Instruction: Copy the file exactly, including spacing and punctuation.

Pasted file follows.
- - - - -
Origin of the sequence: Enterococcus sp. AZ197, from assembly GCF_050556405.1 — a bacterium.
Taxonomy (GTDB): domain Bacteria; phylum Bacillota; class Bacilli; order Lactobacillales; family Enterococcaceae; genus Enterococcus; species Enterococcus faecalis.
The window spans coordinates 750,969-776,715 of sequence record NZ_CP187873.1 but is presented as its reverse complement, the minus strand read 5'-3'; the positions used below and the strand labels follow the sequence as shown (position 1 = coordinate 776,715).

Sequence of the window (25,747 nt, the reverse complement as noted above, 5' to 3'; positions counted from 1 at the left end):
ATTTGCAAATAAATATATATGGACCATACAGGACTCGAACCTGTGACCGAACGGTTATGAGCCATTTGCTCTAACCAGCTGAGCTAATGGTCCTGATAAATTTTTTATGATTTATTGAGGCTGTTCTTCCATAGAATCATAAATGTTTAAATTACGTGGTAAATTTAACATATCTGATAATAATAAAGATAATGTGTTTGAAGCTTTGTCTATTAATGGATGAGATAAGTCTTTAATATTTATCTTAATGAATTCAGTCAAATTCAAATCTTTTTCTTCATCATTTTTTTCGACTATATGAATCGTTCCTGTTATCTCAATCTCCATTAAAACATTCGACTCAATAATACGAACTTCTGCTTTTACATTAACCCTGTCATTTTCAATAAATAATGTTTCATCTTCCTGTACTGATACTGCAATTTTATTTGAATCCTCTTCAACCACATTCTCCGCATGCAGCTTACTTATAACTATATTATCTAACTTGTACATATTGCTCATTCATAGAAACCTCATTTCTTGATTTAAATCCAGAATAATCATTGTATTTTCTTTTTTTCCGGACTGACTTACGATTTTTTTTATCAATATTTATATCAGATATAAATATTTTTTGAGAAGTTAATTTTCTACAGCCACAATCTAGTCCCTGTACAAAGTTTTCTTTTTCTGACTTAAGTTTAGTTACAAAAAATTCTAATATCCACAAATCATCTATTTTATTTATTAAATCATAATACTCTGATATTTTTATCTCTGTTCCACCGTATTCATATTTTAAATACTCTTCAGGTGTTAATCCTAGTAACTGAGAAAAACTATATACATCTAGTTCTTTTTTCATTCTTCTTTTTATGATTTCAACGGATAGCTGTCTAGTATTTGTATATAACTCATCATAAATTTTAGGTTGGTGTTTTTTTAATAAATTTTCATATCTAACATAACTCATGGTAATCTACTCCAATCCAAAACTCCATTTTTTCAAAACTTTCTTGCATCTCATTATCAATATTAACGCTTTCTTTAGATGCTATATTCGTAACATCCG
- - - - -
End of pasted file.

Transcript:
Origin of the sequence: Enterococcus sp. AZ197, from assembly GCF_050556405.1 — a bacterium.
Taxonomy (GTDB): domain Bacteria; phylum Bacillota; class Bacilli; order Lactobacillales; family Enterococcaceae; genus Enterococcus; species Enterococcus faecalis.
The window spans coordinates 750,969-776,715 of sequence record NZ_CP187873.1 but is presented as its reverse complement, the minus strand read 5'-3'; the positions used below and the strand labels follow the sequence as shown (position 1 = coordinate 776,715).

Sequence of the window (25,747 nt, the reverse complement as noted above, 5' to 3'; positions counted from 1 at the left end):
ATTTGCAAATAAATATATATGGACCATACAGGACTCGAACCTGTGACCGAACGGTTATGAGCCATTTGCTCTAACCAGCTGAGCTAATGGTCCTGATAAATTTTTTATGATTTATTGAGGCTGTTCTTCCATAGAATCATAAATGTTTAAATTACGTGGTAAATTTAACATATCTGATAATAATAAAGATAATGTGTTTGAAGCTTTGTCTATTAATGGATGAGATAAGTCTTTAATATTTATCTTAATGAATTCAGTCAAATTCAAATCTTTTTCTTCATCATTTTTTTCGACTATATGAATCGTTCCTGTTATCTCAATCTCCATTAAAACATTCGACTCAATAATACGAACTTCTGCTTTTACATTAACCCTGTCATTTTCAATAAATAATGTTTCATCTTCCTGTACTGATACTGCAATTTTATTTGAATCCTCTTCAACCACATTCTCCGCATGCAGCTTACTTATAACTATATTATCTAACTTGTACATATTGCTCATTCATAGAAACCTCATTTCTTGATTTAAATCCAGAATAATCATTGTATTTTCTTTTTTTCCGGACTGACTTACGATTTTTTTTATCAATATTTATATCAGATATAAATATTTTTTGAGAAGTTAATTTTCTACAGCCACAATCTAGTCCCTGTACAAAGTTTTCTTTTTCTGACTTAAGTTTAGTTACAAAAAATTCTAATATCCACAAATCATCTATTTTATTTATTAAATCATAATACTCTGATATTTTTATCTCTGTTCCACCGTATTCATATTTTAAATACTCTTCAGGTGTTAATCCTAGTAACTGAGAAAAACTATATACATCTAGTTCTTTTTTCATTCTTCTTTTTATGATTTCAACGGATAGCTGTCTAGTATTTGTATATAACTCATCATAAATTTTAGGTTGGTGTTTTTTTAATAAATTTTCATATCTAACATAACTCATGGTAATCTACTCCAATCCAAAACTCCATTTTTTCAAAACTTTCTTGCATCTCATTATCAATATTAACGCTTTCTTTAGATGCTATATTCGTAACATCCG